Jerry Lee Lewis

The legendary Jerry Lee Lewis was born on September 29, 1935, in Louisiana and would grow up to be a pioneer of rock and roll music. Lewis began his recording career in 1956 at Sun Records in Memphis and soon released what would turn into iconic songs such as “Whole Lotta Shakin’ Goin’ On,” “Great Balls of Fire” and “Crazy Arms.” He would also record with musical giants such as Carl Perkins, Johnny Cash and Elvis Presley as part of the famed “Million Dollar Quartet.”

In the late 1960’s, Lewis expanded his musical repertoire into the Country Music genre via songs such as “Another Place, Another Time,” “To Make Love Sweeter for You” and “Once More with Feeling” while still making some major noise on the pop charts with “Me and Bobby McGee” in 1971 and “Chantilly Lace” in 1972.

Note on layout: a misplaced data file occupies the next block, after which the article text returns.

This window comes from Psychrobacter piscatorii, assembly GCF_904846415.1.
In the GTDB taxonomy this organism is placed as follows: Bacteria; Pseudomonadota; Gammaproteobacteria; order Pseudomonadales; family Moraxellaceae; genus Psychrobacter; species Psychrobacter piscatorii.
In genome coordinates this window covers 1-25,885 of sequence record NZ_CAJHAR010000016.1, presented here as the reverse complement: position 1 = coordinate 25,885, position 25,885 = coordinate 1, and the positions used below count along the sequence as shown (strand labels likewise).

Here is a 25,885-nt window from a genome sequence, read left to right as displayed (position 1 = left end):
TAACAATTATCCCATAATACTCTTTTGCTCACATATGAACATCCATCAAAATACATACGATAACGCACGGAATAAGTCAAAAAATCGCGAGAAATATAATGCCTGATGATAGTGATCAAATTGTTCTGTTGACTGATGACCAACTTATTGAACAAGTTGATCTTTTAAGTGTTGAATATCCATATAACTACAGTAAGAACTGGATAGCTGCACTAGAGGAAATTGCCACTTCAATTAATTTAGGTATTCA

Eventually, the Rock and Roll Hall of Fame member’s life story would be told in the motion picture Great Balls of Fire starring Dennis Quaid, Winona Ryder and Alec Baldwin.

On top of his already impressive career stats is the fact that Lewis won an ACM Award in 1975 as Piano Player of the Year, alongside many other nominations throughout the 1970s, highlighted by the ACM Career Achievement Award nomination back in 1977.